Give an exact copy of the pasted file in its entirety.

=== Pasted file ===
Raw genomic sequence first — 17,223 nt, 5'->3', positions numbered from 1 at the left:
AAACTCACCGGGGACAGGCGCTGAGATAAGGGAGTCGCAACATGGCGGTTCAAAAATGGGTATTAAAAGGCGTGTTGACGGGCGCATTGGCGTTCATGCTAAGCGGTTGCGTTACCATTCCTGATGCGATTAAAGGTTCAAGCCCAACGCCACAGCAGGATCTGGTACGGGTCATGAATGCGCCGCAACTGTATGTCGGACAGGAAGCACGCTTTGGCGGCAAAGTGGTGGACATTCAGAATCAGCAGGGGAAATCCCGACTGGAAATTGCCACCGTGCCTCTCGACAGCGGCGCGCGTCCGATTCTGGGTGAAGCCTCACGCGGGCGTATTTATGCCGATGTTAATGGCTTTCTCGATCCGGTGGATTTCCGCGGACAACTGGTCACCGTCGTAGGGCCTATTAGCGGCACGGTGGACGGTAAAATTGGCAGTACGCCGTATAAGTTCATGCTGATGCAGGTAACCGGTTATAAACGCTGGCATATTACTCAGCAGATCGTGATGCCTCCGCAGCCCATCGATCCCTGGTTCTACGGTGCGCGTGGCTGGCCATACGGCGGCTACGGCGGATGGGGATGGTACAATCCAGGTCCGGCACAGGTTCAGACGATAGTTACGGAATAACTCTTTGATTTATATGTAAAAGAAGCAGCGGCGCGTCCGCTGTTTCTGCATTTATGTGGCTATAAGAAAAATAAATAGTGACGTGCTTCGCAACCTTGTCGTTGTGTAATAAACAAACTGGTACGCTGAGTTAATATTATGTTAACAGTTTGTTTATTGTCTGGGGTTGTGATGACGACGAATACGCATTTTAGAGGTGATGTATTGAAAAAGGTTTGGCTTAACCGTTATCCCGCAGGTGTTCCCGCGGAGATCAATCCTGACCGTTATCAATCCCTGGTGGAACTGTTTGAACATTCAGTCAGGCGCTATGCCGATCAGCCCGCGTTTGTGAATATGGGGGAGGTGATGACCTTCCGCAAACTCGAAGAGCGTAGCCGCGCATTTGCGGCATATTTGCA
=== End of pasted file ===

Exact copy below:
Raw genomic sequence first — 17,223 nt, 5'->3', positions numbered from 1 at the left:
AAACTCACCGGGGACAGGCGCTGAGATAAGGGAGTCGCAACATGGCGGTTCAAAAATGGGTATTAAAAGGCGTGTTGACGGGCGCATTGGCGTTCATGCTAAGCGGTTGCGTTACCATTCCTGATGCGATTAAAGGTTCAAGCCCAACGCCACAGCAGGATCTGGTACGGGTCATGAATGCGCCGCAACTGTATGTCGGACAGGAAGCACGCTTTGGCGGCAAAGTGGTGGACATTCAGAATCAGCAGGGGAAATCCCGACTGGAAATTGCCACCGTGCCTCTCGACAGCGGCGCGCGTCCGATTCTGGGTGAAGCCTCACGCGGGCGTATTTATGCCGATGTTAATGGCTTTCTCGATCCGGTGGATTTCCGCGGACAACTGGTCACCGTCGTAGGGCCTATTAGCGGCACGGTGGACGGTAAAATTGGCAGTACGCCGTATAAGTTCATGCTGATGCAGGTAACCGGTTATAAACGCTGGCATATTACTCAGCAGATCGTGATGCCTCCGCAGCCCATCGATCCCTGGTTCTACGGTGCGCGTGGCTGGCCATACGGCGGCTACGGCGGATGGGGATGGTACAATCCAGGTCCGGCACAGGTTCAGACGATAGTTACGGAATAACTCTTTGATTTATATGTAAAAGAAGCAGCGGCGCGTCCGCTGTTTCTGCATTTATGTGGCTATAAGAAAAATAAATAGTGACGTGCTTCGCAACCTTGTCGTTGTGTAATAAACAAACTGGTACGCTGAGTTAATATTATGTTAACAGTTTGTTTATTGTCTGGGGTTGTGATGACGACGAATACGCATTTTAGAGGTGATGTATTGAAAAAGGTTTGGCTTAACCGTTATCCCGCAGGTGTTCCCGCGGAGATCAATCCTGACCGTTATCAATCCCTGGTGGAACTGTTTGAACATTCAGTCAGGCGCTATGCCGATCAGCCCGCGTTTGTGAATATGGGGGAGGTGATGACCTTCCGCAAACTCGAAGAGCGTAGCCGCGCATTTGCGGCATATTTGCA